Wednesday, December 23, 2009

Democracy in America: Chapter 2

I'm skipping chapter 1, because it's an overview of the physical geography of the United States. Things don't really get interesting until chapter 5 or so, but we'll go one at a time anyway.

In Chapter 2 Toqueville deals with the original colonists in the United States. He barely touches on the South, I suspect because even by Toqueville's time the political power of the North had become controlling in the Union. It could also, though, be because the political philosophy of the Puritans most conformed to Toqueville's ideals. At any rate he deals with the South principally by saying that the men who came there were gold seekers and adventurers without resource or character and that the institution of slavery defines the early South.

The North, however, was populated by Puritans and Pilgrims. These Puritans (I'll ignore the difference, since he does) were upright citizens, generally of independent means, who were leaving their mother country not to pursue a quick buck but to escape the religious turmoil of the seventeenth century. Additionally the Puritan ethic extended not just to conventionally religious matters but also, importantly, to the view that men owned themselves and the product of their labor. Views that are essential to the establishment of modern democracy and republicanism.

Monday, December 21, 2009

More US Democracy

From E.J. Dionne today (h.t. Ramesh Ponnuru):

In a normal democracy, such majorities would work their will, a law would pass, and champagne corks would pop. But everyone must get it through their heads that thanks to the bizarre habits of the Senate, we are no longer a normal democracy.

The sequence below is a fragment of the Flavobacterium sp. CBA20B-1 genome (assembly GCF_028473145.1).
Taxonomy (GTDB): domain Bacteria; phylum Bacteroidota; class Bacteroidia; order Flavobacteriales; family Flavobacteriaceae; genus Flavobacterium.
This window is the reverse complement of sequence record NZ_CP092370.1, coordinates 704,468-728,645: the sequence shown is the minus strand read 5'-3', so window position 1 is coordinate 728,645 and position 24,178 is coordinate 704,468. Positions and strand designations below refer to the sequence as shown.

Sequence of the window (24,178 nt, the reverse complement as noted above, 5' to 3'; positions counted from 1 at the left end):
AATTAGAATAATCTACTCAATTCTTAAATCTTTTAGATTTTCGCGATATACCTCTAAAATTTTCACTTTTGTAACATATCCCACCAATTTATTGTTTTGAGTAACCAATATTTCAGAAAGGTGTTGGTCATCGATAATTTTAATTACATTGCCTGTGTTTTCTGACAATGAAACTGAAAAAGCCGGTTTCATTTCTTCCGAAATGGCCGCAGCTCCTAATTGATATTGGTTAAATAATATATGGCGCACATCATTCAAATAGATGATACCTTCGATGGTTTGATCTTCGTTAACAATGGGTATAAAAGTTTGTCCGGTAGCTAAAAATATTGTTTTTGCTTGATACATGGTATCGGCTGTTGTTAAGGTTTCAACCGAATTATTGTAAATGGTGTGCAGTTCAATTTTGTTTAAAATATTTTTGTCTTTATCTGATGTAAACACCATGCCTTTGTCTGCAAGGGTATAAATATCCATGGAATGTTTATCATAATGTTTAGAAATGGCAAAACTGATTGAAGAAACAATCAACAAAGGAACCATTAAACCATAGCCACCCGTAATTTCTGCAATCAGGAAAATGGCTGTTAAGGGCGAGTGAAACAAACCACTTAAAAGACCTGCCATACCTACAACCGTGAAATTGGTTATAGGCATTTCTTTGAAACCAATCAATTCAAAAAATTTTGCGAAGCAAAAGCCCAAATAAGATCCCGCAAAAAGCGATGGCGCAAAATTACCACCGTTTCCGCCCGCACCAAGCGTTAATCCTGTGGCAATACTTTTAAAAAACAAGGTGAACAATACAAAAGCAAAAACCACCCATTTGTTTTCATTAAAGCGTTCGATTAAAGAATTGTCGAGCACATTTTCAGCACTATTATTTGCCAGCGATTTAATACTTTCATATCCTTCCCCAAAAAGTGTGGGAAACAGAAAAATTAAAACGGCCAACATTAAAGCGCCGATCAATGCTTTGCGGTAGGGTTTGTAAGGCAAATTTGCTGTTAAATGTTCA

Because of a front of Republican obstruction and the ludicrous idea that all legislation requires a supermajority of 60 votes, power has passed from the majority to tiny minorities, sometimes minorities of one.

Ramesh noted the inconsistency between Dionne's prior support for judicial filibusters (and though Ramesh doesn't offer a citation, I will. Washington Post Feb 20, 2003 (I can't find it online, but Dionne's column in that paper was justifying the Democrat filibuster of Estrada)) but I want to go somewhere else. We're now not a normal democracy? What changed? Lets go through some history of the Senate:

At the founding the Senate is elected, not by the people, but by the State legislatures. The rules of the Senate do not allow for a filibuster
Under a question by Aaron Burr, the Senate changed its rules and it became possible to refuse to cut off debate. In theory at this point a single Senator could prevent a vote on a bill
The first filibuster occurs
circa 1850
In the first half of the 19th century states started conditioning their election of state representatives to their choice for the US Senate.
The Constitution is changed to formally allow the citizens of a state to directly elect Senators (still not possible to force a vote on a bill if even a single Senator refuses)
At the urging of Wilson, the rules of the Senate change to allow a two-thirds majority (66 votes) to overcome a filibuster.
Lead by Strom Thurmond, the Senate changes the rules to the current three-fifths majority

So, now that we've had our little stroll down political memory lane, at what point in the past does Dionne think we ceased to be a normal democracy? When a Democrat made it possible to filibuster in 1806, when the progressives changed to direct election of the senate, when a Democrat changed the rules to make it a two-thirds majority to stop a filibuster, or when a Democrat changed the rules again to make it a three-fifths majority? Or was it, perhaps, when Democrats (including Dionne) decided it was acceptable to filibuster not just legislation but also nominations?